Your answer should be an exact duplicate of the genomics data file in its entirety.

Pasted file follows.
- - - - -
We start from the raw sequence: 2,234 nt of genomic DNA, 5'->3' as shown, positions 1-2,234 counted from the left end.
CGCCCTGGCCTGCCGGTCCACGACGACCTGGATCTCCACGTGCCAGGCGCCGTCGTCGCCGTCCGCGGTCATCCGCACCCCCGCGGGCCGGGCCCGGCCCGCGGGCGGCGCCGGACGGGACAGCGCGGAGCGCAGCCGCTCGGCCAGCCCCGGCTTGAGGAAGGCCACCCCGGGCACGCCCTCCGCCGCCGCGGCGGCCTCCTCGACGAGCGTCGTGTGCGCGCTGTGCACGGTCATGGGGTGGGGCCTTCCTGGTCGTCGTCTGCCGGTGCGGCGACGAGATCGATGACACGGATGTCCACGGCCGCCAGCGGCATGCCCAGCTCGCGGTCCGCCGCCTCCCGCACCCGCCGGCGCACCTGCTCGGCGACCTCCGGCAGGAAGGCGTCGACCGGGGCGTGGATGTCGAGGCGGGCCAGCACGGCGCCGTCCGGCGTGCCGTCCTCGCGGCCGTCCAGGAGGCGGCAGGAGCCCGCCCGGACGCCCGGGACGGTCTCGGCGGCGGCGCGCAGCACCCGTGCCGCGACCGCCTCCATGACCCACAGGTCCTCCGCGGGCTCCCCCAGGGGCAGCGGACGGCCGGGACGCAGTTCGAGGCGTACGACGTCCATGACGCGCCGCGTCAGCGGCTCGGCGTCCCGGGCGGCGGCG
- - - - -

We start from the raw sequence: 2,234 nt of genomic DNA, 5'->3' as shown, positions 1-2,234 counted from the left end.
CGCCCTGGCCTGCCGGTCCACGACGACCTGGATCTCCACGTGCCAGGCGCCGTCGTCGCCGTCCGCGGTCATCCGCACCCCCGCGGGCCGGGCCCGGCCCGCGGGCGGCGCCGGACGGGACAGCGCGGAGCGCAGCCGCTCGGCCAGCCCCGGCTTGAGGAAGGCCACCCCGGGCACGCCCTCCGCCGCCGCGGCGGCCTCCTCGACGAGCGTCGTGTGCGCGCTGTGCACGGTCATGGGGTGGGGCCTTCCTGGTCGTCGTCTGCCGGTGCGGCGACGAGATCGATGACACGGATGTCCACGGCCGCCAGCGGCATGCCCAGCTCGCGGTCCGCCGCCTCCCGCACCCGCCGGCGCACCTGCTCGGCGACCTCCGGCAGGAAGGCGTCGACCGGGGCGTGGATGTCGAGGCGGGCCAGCACGGCGCCGTCCGGCGTGCCGTCCTCGCGGCCGTCCAGGAGGCGGCAGGAGCCCGCCCGGACGCCCGGGACGGTCTCGGCGGCGGCGCGCAGCACCCGTGCCGCGACCGCCTCCATGACCCACAGGTCCTCCGCGGGCTCCCCCAGGGGCAGCGGACGGCCGGGACGCAGTTCGAGGCGTACGACGTCCATGACGCGCCGCGTCAGCGGCTCGGCGTCCCGGGCGGCGGCG